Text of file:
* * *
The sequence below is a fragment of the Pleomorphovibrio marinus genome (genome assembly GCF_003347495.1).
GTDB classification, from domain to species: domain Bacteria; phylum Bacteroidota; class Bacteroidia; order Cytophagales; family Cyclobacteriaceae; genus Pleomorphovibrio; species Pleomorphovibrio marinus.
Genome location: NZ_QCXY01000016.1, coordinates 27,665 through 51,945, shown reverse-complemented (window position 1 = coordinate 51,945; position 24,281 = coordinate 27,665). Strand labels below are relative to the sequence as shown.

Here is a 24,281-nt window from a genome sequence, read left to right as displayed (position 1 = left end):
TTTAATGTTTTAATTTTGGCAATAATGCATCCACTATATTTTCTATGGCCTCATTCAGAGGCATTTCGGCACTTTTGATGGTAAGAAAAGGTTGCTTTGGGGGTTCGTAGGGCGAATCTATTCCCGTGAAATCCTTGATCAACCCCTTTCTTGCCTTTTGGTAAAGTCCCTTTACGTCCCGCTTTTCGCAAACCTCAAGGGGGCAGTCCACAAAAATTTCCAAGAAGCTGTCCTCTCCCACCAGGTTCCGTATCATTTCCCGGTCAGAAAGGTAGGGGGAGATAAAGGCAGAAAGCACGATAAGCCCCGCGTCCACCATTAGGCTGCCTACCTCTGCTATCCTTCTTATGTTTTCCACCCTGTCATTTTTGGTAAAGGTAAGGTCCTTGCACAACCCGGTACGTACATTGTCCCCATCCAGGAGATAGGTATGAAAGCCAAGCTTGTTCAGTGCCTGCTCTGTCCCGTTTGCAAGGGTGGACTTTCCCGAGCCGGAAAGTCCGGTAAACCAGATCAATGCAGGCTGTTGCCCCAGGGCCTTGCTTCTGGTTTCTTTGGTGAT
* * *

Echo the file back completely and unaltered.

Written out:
The sequence below is a fragment of the Pleomorphovibrio marinus genome (genome assembly GCF_003347495.1).
GTDB classification, from domain to species: domain Bacteria; phylum Bacteroidota; class Bacteroidia; order Cytophagales; family Cyclobacteriaceae; genus Pleomorphovibrio; species Pleomorphovibrio marinus.
Genome location: NZ_QCXY01000016.1, coordinates 27,665 through 51,945, shown reverse-complemented (window position 1 = coordinate 51,945; position 24,281 = coordinate 27,665). Strand labels below are relative to the sequence as shown.

Here is a 24,281-nt window from a genome sequence, read left to right as displayed (position 1 = left end):
TTTAATGTTTTAATTTTGGCAATAATGCATCCACTATATTTTCTATGGCCTCATTCAGAGGCATTTCGGCACTTTTGATGGTAAGAAAAGGTTGCTTTGGGGGTTCGTAGGGCGAATCTATTCCCGTGAAATCCTTGATCAACCCCTTTCTTGCCTTTTGGTAAAGTCCCTTTACGTCCCGCTTTTCGCAAACCTCAAGGGGGCAGTCCACAAAAATTTCCAAGAAGCTGTCCTCTCCCACCAGGTTCCGTATCATTTCCCGGTCAGAAAGGTAGGGGGAGATAAAGGCAGAAAGCACGATAAGCCCCGCGTCCACCATTAGGCTGCCTACCTCTGCTATCCTTCTTATGTTTTCCACCCTGTCATTTTTGGTAAAGGTAAGGTCCTTGCACAACCCGGTACGTACATTGTCCCCATCCAGGAGATAGGTATGAAAGCCAAGCTTGTTCAGTGCCTGCTCTGTCCCGTTTGCAAGGGTGGACTTTCCCGAGCCGGAAAGTCCGGTAAACCAGATCAATGCAGGCTGTTGCCCCAGGGCCTTGCTTCTGGTTTCTTTGGTGAT